Correct me if I'm wrong, but this IMO makes spoofing against a naked
ZServer a childs play. It's just adding a custom header to the request.
I also doubt that every reverse proxy overwrites this header, so
zservers behind a proxy might also be hit.
Note: this is using another web server to front for zope. It turns out
to be fairly safe -- I have used a variant for quite a while and did
quite a bit of testing. For short hand, I am going to call the other web
server apache. Apache presumably uses something like getpeername to
fill in its idea of HTTP_X_FORWARDED_FOR or REMOTE_ADDR. If the remote
user attempts to spoof it (by using hidden variables, or other HTTP
based techniques), the Zope server interprets this is a list, rather
than the expected string. This is easy to detect, and in fact, if you
fail to handle it, you will probably simply error out.
If the attacker is using TCP spoofing, there is really not much you can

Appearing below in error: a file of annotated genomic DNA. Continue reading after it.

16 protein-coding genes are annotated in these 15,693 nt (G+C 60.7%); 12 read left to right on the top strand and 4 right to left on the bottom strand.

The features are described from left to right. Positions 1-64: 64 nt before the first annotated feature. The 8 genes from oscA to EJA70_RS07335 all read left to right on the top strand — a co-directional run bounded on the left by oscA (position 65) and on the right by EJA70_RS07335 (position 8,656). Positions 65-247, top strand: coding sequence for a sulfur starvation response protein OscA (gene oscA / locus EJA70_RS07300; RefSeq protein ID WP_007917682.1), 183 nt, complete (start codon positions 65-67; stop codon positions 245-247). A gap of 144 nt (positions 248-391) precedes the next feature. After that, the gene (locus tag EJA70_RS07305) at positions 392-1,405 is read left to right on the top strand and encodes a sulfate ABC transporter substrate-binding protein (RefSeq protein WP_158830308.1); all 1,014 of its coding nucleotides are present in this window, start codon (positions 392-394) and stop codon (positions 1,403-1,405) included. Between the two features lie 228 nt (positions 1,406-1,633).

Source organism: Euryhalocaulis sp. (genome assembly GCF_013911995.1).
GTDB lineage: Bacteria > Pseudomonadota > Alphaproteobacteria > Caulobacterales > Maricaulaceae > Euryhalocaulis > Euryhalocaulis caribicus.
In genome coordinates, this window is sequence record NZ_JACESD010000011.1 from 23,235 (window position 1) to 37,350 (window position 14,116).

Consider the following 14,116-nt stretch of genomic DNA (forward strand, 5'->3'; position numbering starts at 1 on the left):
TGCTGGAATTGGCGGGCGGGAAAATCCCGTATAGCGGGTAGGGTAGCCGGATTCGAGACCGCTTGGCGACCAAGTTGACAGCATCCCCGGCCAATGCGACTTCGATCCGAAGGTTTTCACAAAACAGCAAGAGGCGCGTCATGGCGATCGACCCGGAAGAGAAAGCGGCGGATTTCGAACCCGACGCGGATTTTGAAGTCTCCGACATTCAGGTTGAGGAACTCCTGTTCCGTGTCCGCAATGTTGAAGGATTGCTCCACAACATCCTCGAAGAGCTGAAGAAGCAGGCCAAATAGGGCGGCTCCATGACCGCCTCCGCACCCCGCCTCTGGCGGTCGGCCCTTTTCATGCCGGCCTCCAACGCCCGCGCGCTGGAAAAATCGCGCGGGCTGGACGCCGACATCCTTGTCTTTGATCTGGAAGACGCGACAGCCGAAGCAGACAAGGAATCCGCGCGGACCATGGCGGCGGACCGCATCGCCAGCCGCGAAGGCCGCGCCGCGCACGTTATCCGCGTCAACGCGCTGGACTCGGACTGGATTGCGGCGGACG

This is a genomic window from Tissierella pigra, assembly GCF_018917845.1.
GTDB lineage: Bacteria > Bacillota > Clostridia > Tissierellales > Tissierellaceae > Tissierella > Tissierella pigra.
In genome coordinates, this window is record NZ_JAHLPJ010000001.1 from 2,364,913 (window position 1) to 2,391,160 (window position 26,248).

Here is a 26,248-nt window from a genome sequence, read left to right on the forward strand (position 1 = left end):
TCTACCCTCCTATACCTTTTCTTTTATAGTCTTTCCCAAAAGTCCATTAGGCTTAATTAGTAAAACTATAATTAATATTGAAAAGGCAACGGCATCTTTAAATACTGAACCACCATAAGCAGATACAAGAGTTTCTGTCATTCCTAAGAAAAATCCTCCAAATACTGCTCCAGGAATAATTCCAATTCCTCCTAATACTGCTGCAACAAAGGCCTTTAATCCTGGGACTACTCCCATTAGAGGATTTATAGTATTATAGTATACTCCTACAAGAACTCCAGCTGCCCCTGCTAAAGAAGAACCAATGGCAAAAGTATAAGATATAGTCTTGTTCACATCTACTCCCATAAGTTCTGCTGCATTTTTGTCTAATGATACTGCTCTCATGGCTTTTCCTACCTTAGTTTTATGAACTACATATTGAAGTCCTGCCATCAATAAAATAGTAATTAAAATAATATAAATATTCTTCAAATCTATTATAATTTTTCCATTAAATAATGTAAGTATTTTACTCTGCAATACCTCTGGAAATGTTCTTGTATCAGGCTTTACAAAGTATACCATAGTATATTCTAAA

do at an application level.
On the other hand, I am now conviced that this is not an intelligent
thing to do, not even for presentation. You already have Apache in
front, so why not use rewriting rules to make the URL distinguishable.
In this way, you can use one of the BASE or URL variables to determine
how the person got in. This gives you pretty much the same level of
control (especially if you are worried only about internal/external) as
using IP addresses, without modifying either Zope or Apache.
Thanks. I'm glad we have smart and knowledgeable people available to
discuss these kinds of things. My hope was that I could restrict my
Manager account to a short list of machines, even through a squid or
apache proxy. Essentially add a third thing to have besides username
and password. Which I still think is better than just username and
password, since Zope sees only *one* ip address coming from squid in the
current situation. I'll have to do some more thinking...
-- Jim Washington
Zope-Dev maillist - [EMAIL PROTECTED]
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